Amazon is sitting pretty at the top of the pecking order of the eReader market, in part because its spot atop the online retail market gives it the freedom to set Kindle prices low. Lower, in fact, than most other eReader formats; in a world where the Kindle takes 60% of the market in ebooks and is getting perilously synonymous with an electronic device dedicated to reading print publications. This means that when the company decides it doesn’t like that its affiliates want to charge more for their books, they can simply refuse to make some perfectly compatible ebooks unavailable on the platform, with devastating results to that publisher.
“This should be a matter of concern and a cautionary tale for the smaller presses whose licenses will come up for renewal,” said Andy Ross, an agent and a former bookseller. “They are being offered a Hobson’s choice of accepting Amazon’s terms, which are unsustainable, or losing the ability to sell Kindle editions of their books, the format that constitutes about 60 percent of all e-books.”
In this case, when the Independent Publishers Group’s contract for publication on the Kindle came up for review recently, Amazon attempted to pressure organization president Mark Suchomel into lowering prices. “They decided they wanted me to change my terms,” he told the New York Times. “It wasn’t reasonable. There’s only so far we can go.” Suchomel refused to budge, and Amazon pulled every IPG book from the Kindle’s virtual shelves.
This wouldn’t be the first time that Amazon has blacklisted a publisher due to pricing disputes. Two years ago Macmillan’s virtual and physical books were pulled from sale on Amazon.com over ebook pricing. Eventually Amazon acquiesced to major publishers’ desires to set their own prices on ebooks. But as the NYT notes, IPG is not one of biggest publishers around.
Margins with physical books were traditionally low, which meant that bookstores, publishers and distributors often did no more than scrape by. When Amazon began, it sold books at deep discounts but still had to depend on the good will of publishers.
With e-books, the situation is more fluid. Readers expect them to be cheaper, which Amazon has been able to encourage because it is now a publisher as well.
Traditional publishers, however, have their own modest margins to worry about. They worry that if e-books are priced too low, the public will devalue their worth, and the publishers might wither away — something, they fear, that would suit Amazon just fine.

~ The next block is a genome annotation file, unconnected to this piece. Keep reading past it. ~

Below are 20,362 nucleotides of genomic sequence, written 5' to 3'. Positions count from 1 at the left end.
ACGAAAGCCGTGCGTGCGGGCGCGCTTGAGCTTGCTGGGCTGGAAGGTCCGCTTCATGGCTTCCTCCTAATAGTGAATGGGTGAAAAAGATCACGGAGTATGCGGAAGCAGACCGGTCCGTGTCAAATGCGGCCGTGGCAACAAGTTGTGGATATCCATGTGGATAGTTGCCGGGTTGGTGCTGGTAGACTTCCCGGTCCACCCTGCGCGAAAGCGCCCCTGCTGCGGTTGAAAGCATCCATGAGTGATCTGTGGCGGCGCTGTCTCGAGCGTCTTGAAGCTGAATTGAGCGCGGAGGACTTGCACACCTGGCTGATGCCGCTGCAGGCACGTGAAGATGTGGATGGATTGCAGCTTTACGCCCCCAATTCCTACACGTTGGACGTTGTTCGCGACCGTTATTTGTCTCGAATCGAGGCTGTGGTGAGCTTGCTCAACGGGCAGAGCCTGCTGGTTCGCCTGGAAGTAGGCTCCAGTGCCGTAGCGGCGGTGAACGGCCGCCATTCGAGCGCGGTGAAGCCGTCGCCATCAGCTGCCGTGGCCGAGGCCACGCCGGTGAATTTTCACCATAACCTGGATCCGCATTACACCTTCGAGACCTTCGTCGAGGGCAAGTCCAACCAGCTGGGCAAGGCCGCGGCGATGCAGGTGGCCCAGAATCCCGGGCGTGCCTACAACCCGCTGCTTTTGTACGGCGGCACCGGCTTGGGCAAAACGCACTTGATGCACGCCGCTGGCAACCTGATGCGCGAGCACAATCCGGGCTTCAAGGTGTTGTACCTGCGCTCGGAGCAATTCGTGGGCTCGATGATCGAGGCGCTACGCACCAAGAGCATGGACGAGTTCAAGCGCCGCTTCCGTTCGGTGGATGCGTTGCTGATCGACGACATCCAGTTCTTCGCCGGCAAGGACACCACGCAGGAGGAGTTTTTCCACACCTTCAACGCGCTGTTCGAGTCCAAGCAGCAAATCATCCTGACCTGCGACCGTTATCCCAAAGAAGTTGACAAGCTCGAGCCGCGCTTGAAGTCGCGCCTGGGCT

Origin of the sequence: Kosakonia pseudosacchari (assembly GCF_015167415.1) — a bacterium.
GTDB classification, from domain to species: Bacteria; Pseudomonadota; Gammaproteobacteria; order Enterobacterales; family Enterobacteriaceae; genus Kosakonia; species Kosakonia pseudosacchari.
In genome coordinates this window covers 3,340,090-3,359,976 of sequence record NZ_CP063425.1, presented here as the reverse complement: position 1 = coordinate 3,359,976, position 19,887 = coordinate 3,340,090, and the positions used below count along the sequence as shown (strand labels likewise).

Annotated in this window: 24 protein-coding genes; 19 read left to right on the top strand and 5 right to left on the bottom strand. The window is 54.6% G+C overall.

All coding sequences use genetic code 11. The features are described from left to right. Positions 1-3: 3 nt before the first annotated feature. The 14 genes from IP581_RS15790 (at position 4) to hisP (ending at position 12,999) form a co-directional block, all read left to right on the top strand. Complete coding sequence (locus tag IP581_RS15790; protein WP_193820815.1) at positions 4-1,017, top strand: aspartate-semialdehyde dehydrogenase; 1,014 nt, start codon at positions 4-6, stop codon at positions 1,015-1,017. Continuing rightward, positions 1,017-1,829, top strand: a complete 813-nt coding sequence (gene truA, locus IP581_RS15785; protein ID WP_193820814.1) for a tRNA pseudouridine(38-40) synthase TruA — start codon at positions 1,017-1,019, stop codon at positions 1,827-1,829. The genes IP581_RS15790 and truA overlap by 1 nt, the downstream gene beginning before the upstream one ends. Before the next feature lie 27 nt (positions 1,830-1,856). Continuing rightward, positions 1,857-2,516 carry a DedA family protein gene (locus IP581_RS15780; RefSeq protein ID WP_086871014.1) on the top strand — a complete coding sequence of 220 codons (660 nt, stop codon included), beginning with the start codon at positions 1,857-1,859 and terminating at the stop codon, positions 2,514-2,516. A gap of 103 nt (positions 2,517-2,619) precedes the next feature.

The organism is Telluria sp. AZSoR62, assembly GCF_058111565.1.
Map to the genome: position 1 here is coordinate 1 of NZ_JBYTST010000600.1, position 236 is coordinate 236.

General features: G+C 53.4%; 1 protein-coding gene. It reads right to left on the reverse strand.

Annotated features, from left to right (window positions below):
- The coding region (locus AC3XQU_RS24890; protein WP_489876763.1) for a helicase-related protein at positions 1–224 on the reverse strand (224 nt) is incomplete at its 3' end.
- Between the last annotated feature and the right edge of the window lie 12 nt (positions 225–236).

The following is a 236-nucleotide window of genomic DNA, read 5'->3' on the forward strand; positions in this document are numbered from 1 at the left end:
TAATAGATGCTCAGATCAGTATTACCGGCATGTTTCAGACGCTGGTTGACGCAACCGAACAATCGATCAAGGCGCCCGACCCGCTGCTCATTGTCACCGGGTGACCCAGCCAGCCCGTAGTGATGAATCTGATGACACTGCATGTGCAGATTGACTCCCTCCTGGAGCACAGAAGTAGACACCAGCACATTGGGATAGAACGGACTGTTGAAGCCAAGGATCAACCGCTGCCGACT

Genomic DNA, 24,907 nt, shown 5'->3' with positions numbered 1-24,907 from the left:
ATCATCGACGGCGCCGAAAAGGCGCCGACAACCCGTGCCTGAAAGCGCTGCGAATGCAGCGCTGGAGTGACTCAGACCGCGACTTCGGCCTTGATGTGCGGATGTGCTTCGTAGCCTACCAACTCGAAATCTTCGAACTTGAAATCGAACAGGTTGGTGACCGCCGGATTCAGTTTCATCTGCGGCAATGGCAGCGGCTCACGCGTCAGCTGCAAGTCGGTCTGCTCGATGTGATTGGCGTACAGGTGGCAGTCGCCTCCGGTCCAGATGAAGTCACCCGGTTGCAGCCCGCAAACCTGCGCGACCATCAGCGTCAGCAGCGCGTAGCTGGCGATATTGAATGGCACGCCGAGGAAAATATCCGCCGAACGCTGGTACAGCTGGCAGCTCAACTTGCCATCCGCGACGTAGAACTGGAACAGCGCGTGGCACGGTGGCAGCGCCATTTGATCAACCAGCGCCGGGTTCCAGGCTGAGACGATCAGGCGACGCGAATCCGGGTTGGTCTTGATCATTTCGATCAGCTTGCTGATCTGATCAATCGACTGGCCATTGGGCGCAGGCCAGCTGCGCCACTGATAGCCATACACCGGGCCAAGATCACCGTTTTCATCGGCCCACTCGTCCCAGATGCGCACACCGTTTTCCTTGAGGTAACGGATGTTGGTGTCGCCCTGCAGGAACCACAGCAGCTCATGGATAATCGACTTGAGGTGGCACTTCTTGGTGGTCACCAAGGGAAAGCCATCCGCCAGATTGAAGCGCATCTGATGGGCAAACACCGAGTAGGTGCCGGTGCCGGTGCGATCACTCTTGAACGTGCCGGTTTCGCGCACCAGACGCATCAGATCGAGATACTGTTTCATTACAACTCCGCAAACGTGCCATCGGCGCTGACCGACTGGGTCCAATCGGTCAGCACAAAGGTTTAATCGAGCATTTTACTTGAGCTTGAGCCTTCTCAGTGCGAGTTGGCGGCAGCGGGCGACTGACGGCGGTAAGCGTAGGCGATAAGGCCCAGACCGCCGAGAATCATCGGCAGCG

Indeed, Amazon knows that the ebook format allows them to deal directly with authors who, noble as that may sound, may not have the most leverage in discussions with the provider of 60% of the worlds’ ebooks when not backed by the considerable organizational and bureaucratic might of a publisher. And it seems Amazon is willing to mess with the livelihood of all of IPG’s authors in order to convince the organization to submit to its demands. The Science Fiction & Fantasy Writers of America took a certain amount of umbrage at this, and have struck back as best they could, by instituting their own ban on Amazon’s ereader format:
While Amazon has the right to decide with what company it does business, its removal of many of our authors’ books from its ordering system will have an economic impact on them. Our authors depend on people buying their books and a significant percentage of them have books distributed through IPG. Therefore, SFWA is redirecting Amazon.com links from the organization’s website to other booksellers because we would prefer to send traffic to stores where the books can actually be purchased.
To that end, our volunteers are in the process of redirecting book links to indiebound.org, Powell’s, and Barnes and Noble.
Many authors will be hit hard by this, so we encourage you to seek out new places to find their books.
Where books are only available on the Kindle, the SFWA is leaving the link intact, so that their ban on Amazon doesn’t injure authors who deal solely with the online retail giant.